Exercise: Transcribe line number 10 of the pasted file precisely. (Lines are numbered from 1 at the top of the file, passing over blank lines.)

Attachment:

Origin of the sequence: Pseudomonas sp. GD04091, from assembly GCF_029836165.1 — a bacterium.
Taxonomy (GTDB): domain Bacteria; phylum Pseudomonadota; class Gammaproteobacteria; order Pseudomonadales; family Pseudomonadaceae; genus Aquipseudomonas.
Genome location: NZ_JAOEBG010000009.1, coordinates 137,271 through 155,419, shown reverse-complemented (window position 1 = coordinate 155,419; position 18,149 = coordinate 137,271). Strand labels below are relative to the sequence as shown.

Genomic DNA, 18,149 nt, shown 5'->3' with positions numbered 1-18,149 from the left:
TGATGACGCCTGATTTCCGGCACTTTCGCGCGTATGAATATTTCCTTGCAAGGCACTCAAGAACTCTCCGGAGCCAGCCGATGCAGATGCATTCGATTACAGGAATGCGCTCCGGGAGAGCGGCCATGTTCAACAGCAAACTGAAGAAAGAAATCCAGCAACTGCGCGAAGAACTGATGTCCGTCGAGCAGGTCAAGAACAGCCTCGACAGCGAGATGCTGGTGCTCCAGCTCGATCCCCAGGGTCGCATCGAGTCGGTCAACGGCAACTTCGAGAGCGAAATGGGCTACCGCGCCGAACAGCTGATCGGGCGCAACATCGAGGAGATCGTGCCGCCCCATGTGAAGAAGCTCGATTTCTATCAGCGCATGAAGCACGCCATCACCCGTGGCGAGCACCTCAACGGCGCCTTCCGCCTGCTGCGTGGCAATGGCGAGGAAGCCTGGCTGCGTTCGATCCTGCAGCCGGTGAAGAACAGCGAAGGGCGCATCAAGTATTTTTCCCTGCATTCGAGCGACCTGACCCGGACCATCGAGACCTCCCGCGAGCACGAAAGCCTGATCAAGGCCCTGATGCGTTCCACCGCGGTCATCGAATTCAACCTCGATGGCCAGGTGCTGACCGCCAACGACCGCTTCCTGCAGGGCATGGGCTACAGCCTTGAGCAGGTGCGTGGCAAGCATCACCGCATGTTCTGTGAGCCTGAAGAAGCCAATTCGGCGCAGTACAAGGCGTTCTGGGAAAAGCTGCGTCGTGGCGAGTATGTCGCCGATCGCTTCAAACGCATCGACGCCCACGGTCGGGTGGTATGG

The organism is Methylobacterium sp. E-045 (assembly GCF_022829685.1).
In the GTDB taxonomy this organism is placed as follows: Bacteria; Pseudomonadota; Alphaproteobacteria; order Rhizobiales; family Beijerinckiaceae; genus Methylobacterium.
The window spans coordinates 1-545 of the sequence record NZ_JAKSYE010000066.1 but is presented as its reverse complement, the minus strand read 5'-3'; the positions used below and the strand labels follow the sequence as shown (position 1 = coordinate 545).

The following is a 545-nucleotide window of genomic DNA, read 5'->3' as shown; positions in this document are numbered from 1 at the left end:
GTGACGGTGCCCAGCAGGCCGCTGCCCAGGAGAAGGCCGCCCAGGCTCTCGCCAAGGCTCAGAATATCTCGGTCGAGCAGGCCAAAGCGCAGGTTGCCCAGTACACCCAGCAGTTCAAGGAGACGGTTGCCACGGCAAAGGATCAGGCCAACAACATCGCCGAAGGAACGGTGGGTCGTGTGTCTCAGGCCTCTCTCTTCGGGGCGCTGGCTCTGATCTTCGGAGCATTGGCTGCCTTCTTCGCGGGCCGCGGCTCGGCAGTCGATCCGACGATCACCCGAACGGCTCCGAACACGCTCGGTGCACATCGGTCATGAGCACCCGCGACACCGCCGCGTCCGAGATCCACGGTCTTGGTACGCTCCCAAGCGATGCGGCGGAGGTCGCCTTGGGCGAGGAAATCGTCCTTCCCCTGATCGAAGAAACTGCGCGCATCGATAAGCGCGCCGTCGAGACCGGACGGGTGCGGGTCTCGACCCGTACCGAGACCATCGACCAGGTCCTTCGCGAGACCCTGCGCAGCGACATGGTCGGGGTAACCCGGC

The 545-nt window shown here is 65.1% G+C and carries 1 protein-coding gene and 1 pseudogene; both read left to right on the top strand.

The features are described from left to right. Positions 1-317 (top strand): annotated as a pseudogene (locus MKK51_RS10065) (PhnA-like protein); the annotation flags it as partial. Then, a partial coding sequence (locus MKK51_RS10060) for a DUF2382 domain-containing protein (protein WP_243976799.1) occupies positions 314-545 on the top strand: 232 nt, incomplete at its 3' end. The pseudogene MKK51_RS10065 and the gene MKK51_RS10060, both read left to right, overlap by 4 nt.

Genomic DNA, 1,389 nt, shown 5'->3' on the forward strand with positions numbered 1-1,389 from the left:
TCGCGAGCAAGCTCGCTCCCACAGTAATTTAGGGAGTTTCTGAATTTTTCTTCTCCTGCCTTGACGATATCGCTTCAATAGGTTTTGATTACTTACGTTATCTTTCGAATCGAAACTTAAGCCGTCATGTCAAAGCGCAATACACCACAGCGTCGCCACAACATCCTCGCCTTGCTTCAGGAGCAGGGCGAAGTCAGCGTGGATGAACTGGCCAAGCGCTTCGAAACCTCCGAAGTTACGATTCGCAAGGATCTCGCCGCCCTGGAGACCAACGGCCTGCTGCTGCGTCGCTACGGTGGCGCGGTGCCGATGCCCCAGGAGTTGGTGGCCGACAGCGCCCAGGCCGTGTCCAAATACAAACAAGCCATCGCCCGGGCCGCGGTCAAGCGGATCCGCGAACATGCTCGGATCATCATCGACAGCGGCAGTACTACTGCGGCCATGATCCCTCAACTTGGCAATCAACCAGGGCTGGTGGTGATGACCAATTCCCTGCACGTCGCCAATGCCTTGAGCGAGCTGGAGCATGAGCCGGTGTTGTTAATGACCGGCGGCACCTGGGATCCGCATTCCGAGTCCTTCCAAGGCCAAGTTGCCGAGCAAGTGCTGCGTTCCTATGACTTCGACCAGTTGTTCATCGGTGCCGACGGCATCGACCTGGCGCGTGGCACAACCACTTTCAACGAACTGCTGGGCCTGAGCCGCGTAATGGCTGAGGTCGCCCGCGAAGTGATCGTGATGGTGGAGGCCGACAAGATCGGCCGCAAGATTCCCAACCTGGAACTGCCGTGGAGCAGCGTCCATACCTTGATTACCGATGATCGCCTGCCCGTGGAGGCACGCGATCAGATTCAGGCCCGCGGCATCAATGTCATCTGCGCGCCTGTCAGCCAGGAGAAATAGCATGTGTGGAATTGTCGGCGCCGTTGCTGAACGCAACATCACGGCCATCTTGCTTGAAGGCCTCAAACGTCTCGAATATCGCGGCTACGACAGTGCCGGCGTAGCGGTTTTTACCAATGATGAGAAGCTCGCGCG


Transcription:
GTGACGGTGCCCAGCAGGCCGCTGCCCAGGAGAAGGCCGCCCAGGCTCTCGCCAAGGCTCAGAATATCTCGGTCGAGCAGGCCAAAGCGCAGGTTGCCCAGTACACCCAGCAGTTCAAGGAGACGGTTGCCACGGCAAAGGATCAGGCCAACAACATCGCCGAAGGAACGGTGGGTCGTGTGTCTCAGGCCTCTCTCTTCGGGGCGCTGGCTCTGATCTTCGGAGCATTGGCTGCCTTCTTCGCGGGCCGCGGCTCGGCAGTCGATCCGACGATCACCCGAACGGCTCCGAACACGCTCGGTGCACATCGGTCATGAGCACCCGCGACACCGCCGCGTCCGAGATCCACGGTCTTGGTACGCTCCCAAGCGATGCGGCGGAGGTCGCCTTGGGCGAGGAAATCGTCCTTCCCCTGATCGAAGAAACTGCGCGCATCGATAAGCGCGCCGTCGAGACCGGACGGGTGCGGGTCTCGACCCGTACCGAGACCATCGACCAGGTCCTTCGCGAGACCCTGCGCAGCGACATGGTCGGGGTAACCCGGC